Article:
Posts Tagged ‘timesheet template’

Timesheet template (calc, LibreOffice) for 2012

Wednesday, January 4th, 2012

Just in time (almost) for a new year I finished my basic timesheet for 2012 and if you’re interested, you can download itĀ from here: timesheet-2012 (right-click and select “Save as…”).

What it contains:
-Months split into sheets, preceded by an overview sheet
-Adjustable settings for working hours per day
-All time fields are formatted to show a 24 hour clock.
-Weekends, holidays and days with reduced working hours are marked in different colors
-Swiss holidays resp. holidays for the city of Zurich (all in English)
-Some working days come with reduced working hours or half-days, these are included as well.

What it does:
-After you enter your starting time, finishing time and how much time you spent at lunch, the sheet will update the monthly total which in turn will update the total in the Overview sheet.
-Compares your daily efforts to the working hours per day and calculates a positive or negative overtime total, incl. red coloured negative overtime hours

What it does not do:
-Update itself for the next year. If you want the same timesheet for next year, you have to manually update the weekend color markings
-Adjust the holidays to different regions or countries. Frankly speaking, it’s all hard-coded šŸ™
-Allow for several entries per day e.g. if you work from 8am to 10am, from 1pm to 3pm and finally from 7pm to 9pm you will have to enter e.g. starting time 8am / finishing time 9pm / break 07:00 (3 hours + 4 hours)
-Convert your spreadsheet to a nicely formatted, printable output.

If you’re unhappy with my timesheet, feel free to use it as a basis for your own (hopefully) improved version. Here are some learning steps I had to take:

-Calculating time difference in Calc (or any other spreadsheet software?) is a bitch. The crucial point is the cell formatting, not the cell formula. Most likely, you will have to customize an existing format. Have a look at the formatting of any cell in the “+/-” columns.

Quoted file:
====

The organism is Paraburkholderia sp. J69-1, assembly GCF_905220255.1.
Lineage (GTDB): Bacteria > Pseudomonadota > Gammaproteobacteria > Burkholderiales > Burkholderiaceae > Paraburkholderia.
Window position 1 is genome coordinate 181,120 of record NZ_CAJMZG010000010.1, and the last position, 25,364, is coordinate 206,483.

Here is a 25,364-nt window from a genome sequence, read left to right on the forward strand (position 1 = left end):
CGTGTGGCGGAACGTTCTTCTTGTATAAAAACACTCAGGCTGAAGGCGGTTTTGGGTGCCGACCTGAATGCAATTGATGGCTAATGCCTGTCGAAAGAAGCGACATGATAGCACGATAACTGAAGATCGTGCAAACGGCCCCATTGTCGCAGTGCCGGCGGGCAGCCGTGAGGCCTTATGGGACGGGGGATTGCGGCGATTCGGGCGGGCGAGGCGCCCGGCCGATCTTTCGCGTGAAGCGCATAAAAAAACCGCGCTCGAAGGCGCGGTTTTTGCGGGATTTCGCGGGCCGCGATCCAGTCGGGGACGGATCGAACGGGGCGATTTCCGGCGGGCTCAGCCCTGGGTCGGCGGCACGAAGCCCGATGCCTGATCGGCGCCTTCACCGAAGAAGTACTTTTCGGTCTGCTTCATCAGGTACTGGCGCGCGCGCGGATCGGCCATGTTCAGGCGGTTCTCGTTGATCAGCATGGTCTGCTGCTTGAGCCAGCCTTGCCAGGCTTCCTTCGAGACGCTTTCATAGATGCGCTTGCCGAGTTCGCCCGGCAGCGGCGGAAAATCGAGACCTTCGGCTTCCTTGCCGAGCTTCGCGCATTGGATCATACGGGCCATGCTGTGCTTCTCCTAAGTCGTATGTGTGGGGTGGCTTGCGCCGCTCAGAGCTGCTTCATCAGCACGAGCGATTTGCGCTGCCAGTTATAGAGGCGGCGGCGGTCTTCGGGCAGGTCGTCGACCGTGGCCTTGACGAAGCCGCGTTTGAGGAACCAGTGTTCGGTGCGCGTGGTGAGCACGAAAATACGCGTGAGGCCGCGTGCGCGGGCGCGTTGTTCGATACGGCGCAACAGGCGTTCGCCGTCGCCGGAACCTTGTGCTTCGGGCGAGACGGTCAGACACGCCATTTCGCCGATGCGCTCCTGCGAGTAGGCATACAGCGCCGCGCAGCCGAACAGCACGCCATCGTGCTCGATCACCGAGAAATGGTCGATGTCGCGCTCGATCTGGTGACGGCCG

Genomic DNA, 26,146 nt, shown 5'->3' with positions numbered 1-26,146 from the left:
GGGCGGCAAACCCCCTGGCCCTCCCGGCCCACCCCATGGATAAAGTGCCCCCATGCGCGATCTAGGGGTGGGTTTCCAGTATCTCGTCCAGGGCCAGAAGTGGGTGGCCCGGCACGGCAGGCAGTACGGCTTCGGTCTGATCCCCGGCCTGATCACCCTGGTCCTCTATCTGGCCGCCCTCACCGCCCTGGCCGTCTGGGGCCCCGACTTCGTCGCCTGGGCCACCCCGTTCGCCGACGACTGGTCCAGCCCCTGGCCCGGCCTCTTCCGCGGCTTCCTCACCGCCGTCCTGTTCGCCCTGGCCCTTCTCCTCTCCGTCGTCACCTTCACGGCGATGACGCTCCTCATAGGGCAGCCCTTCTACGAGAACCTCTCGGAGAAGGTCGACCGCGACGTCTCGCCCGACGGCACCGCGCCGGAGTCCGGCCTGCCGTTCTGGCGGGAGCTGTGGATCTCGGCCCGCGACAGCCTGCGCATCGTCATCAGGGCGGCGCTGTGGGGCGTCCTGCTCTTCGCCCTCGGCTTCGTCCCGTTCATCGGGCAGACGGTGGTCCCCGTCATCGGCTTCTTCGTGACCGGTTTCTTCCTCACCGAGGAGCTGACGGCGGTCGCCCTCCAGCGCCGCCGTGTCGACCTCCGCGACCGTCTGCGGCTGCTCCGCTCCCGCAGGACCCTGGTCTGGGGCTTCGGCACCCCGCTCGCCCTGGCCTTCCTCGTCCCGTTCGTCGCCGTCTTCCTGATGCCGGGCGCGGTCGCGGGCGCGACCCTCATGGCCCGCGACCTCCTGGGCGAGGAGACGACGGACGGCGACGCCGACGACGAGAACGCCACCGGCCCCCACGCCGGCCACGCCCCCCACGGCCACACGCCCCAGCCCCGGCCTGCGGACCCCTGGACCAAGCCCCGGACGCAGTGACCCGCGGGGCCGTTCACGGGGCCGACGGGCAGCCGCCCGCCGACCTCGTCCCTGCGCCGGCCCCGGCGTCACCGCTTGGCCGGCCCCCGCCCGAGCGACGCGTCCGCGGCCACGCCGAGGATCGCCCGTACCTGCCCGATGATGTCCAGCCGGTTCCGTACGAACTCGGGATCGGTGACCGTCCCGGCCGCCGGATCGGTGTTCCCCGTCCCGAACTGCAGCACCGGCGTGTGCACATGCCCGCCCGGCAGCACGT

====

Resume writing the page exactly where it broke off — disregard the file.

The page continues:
-Colored results are easy. Again, have a look at the formatting of any cell in the “+/-” columns.
-Copying a formula from one cell to anotherĀ  will automatically adjust the referenced cells in the formula. You probably knew that and I knew it too. To prevent this from happening: precede a cell reference with a “$” e.g. “=F16” should be written as “=$F$16”. Maybe you knew that as well. BUT! Did you also knew that references are also shifted per sheet when you copy sheets?
If you happen to have two sheets (“Overview”, “January”) with a reference of “=Overview.C18” in the cell A3 in the “January” sheet and you copy the “January” sheet, rename it “February” and place it before the last sheet, the “=Overview.C18” reference will automatically be adjusted to “=January.C18”. Apparently, these references don’t refer to a sheet’s name by default (as expected?) but refer to the relative order in which the sheets are ordered. In order to fixate a reference across sheets, use the “$” again e.g. “=Overview.C18” should be “=$Overview.$C$18”

Last but not least, you can password-protect your sheet. Select “Save As…” and check the “Save With Password” checkbox at the bottom of the Save dialogue.

HTH some…